In October of 1990, Mark Peterson and Jeff Rennicke prepared a working paper titled “The 1991 Sigurd F. Olson Writing Award.” At the time, Peterson was serving as director of the Sigurd Olson Environmental Institute and Rennicke was serving on its advisory board.
Their working paper outlined a proposal to establish a writing award that would honor the memory of Sigurd Olson and that would “help to support and encourage the work of those contemporary writers who seek to carry on his tradition of quality nature writing in the Northwoods region.” As Peterson and Rennicke noted, Olson was “a conservationist, a guide, a public speaker and an untiring advocate for protection of the beauty and integrity of the Northwoods. But, first and foremost, Sigurd Olson was a writer. The written word was the medium through which he shared his love for the quiet lakes and distant calls of the loon, the northern lights and the tracks of the wolf.”
In their paper, Peterson and Rennicke explained that books to be considered for the 1991 award would be required to have a 1990 copyright date and that they would have to be works of non-fiction that dealt primarily with the “Northwoods region.” They also explained that book submissions would be reviewed by a three-person volunteer committee and that the winner would receive a monetary award and be honored with a “reception, book signing, and reading.”
Adoption and implementation of the writing award proposed by Peterson and Rennicke in October of 1990 was ultimately delayed by a year, but by July of 1991, funding for the award had been secured and a public notice indicated that book submissions were due by February 15, 1992. The notice further indicated that the winning book would be the one that best captured “the beauty and spirit of the Northwoods and the value in preserving that environment for future generations.”
A press release dated April 9, 1992, announced the winner of the first Sigurd F. Olson Nature Writing Award—Minnesota author Jim Dale Vickery for his book Open Spaces, which, according to the press release, “paints an intensely personal and beautiful portrait of life in the Northwoods.” In a letter to one of the donors who supported the first writing award, Northland College’s then-president Robert Parsonage wrote that the award was presented to Vickery as part of a symposium celebrating the Institute’s 20th anniversary and that Elizabeth Olson personally presented the award to Vickery, commenting that her husband, Sigurd, would have been proud of the first recipient.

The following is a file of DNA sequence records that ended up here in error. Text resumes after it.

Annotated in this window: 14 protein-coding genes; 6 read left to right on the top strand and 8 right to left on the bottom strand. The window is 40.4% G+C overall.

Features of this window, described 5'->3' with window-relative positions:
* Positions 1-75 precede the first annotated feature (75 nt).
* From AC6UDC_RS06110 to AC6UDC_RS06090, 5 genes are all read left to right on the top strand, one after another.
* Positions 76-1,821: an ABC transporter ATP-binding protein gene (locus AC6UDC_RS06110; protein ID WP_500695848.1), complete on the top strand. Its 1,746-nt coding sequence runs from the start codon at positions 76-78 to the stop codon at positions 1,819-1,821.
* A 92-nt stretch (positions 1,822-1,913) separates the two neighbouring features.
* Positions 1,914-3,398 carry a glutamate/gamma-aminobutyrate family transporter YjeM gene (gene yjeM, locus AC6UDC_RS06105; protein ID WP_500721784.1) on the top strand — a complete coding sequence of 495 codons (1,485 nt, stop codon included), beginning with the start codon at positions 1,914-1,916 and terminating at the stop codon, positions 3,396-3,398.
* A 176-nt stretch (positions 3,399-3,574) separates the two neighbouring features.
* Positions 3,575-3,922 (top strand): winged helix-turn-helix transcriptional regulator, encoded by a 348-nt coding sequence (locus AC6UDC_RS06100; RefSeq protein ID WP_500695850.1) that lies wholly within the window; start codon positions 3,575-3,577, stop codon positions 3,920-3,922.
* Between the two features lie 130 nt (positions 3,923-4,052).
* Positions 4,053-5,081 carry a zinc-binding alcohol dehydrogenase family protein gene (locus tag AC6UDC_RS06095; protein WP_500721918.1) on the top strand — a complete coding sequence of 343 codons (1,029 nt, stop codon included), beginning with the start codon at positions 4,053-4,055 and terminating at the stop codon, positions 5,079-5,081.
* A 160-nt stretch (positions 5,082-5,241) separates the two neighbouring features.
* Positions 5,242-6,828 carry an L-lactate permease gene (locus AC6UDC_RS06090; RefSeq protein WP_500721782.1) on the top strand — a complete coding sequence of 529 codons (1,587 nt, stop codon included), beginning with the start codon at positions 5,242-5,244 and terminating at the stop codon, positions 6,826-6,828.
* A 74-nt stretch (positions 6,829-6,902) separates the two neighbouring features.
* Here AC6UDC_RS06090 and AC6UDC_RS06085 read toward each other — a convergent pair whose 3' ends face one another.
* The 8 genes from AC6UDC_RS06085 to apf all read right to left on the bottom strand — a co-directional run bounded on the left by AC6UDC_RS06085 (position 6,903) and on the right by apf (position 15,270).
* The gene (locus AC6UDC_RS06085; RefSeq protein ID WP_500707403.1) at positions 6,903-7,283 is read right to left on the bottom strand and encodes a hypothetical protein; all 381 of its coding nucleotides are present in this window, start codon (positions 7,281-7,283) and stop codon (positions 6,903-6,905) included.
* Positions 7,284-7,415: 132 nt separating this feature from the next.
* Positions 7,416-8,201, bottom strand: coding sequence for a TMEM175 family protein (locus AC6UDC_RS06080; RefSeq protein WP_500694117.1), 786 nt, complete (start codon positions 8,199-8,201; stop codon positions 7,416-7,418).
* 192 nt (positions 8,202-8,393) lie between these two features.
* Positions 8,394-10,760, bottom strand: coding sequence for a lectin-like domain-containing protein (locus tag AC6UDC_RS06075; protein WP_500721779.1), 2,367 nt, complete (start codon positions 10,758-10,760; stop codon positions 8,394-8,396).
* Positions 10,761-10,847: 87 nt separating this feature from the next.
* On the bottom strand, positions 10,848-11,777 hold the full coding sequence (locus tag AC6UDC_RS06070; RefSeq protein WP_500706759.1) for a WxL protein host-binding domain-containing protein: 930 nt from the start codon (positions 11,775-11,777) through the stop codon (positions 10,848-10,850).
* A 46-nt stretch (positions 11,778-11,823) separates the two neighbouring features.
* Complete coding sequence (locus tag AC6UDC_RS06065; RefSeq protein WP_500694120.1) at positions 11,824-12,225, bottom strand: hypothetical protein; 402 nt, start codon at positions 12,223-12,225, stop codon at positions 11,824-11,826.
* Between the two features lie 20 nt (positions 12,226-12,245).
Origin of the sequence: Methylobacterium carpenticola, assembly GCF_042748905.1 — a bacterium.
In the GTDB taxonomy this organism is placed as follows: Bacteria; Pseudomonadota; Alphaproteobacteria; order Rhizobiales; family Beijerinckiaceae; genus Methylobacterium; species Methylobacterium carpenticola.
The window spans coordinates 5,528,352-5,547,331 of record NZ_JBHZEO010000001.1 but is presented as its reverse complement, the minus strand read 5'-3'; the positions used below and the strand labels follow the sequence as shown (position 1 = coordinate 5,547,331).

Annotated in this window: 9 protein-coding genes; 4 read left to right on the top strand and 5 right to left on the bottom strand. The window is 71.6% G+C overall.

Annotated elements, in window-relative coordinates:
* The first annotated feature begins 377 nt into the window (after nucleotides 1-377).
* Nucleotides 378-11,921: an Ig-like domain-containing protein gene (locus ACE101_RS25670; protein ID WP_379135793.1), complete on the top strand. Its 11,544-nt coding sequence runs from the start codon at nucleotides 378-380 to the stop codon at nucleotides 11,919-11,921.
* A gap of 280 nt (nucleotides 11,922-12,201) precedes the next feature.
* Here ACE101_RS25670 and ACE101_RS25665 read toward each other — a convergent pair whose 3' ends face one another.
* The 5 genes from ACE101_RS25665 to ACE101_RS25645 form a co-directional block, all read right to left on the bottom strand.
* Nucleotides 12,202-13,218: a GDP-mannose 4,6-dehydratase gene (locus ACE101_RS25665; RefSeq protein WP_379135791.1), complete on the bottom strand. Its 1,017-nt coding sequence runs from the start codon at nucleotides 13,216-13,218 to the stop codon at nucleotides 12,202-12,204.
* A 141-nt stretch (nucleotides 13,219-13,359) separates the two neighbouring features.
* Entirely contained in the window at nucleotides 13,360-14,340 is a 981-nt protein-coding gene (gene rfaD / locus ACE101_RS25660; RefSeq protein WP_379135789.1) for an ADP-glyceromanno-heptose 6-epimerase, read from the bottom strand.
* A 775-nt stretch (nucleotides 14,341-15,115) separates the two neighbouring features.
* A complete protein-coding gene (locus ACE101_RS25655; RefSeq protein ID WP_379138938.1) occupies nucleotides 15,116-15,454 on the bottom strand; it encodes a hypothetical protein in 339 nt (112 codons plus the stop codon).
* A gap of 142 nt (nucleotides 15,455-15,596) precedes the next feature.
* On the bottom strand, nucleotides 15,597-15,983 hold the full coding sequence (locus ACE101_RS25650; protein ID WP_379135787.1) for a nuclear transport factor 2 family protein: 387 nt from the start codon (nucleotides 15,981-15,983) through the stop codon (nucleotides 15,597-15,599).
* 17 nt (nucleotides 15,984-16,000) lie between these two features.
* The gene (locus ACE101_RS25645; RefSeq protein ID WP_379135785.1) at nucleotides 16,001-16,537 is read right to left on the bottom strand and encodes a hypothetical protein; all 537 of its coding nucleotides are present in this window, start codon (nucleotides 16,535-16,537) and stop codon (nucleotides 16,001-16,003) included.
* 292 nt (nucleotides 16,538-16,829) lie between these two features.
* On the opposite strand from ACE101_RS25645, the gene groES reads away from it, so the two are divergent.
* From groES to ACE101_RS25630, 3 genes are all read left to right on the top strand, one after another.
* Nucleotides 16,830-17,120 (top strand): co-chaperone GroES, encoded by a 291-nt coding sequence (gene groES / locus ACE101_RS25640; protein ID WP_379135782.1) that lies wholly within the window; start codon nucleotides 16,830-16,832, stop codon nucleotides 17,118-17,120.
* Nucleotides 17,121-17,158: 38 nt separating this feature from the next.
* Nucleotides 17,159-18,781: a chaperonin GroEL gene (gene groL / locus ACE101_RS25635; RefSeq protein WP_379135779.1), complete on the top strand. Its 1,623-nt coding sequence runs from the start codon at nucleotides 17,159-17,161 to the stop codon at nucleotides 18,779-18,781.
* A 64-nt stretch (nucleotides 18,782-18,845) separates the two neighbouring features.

The second award winner, in 1994, was Jim Brandenburg for his book Brother Wolf: A Forgotten Promise. In a personal letter to Brandenburg, the Institute’s director Kate Lidfors describes Brother Wolf as being “unparalleled in expressing the spirit, values, and aesthetics the award represents,” and Jim Dale Vickery, in a comment included in the press release about Brandenburg’s award, notes that Brother Wolf “will go far to expand the hearts of people open to wild beauty, and to open those hearts which, for too many years, have been closed.”
In 1994, the reading committee also cited three books for “excellence in achievement” including A Place on the Water by Jerry Dennis, who would later win the 2004 award for his book The Living Great Lakes, and Saving All the Parts by Rocky Barker, who is a graduate of Northland College and an accomplished environmental journalist.
The third nature writing award was made in 1996 to David Dobbs and Richard Ober for their book The Northern Forest. Eileen Long, who was chair of the reading committee and who would later provide an endowment to partially support the award, described The Northern Forest as “a shiny example of the Institute’s mission of promoting thoughtful and thorough analysis in the investigation of complex environmental problems.” The press release for the 1996 award also notes that one of the readers for the award was Vonnie Olson, Sigurd Olson’s daughter-in-law, who played a key role in helping Olson refine and prepare for publication his first book, The Singing Wilderness.
After 1996, the Institute began awarding the Sigurd F. Olson Nature Writing Award on an annual basis, a practice that continues to this day. In 2000, the criteria for the award was expanded beyond its initial focus on the Northwoods, and since that time has been open to national and international submissions that capture the spirit of the human relationship with the natural world and that promote values that preserve or restore the land for future generations. Kathleen Dean Moore’s book Holdfast: At Home in the Natural World was the first winner of the award with this expanded focus.
Today, the Sigurd F. Olson Nature Writing Award receives between forty and sixty submissions a year, and award winners are selected by a seven-person committee that includes a current Northland College student. The committee begins reading in the fall of each year and makes its final selection in March. Financial support for the award is provided by the Eileen Long endowment and by annual gifts from dedicated donors. Additional donations or contributions to the endowment are always welcome. A complete list of past award winners and details about the current winner may be found on the Institute’s website.
The children’s category of the Sigurd F. Olson Nature Writing Award, which began in 2004, will be the topic of a future From the Archives installment.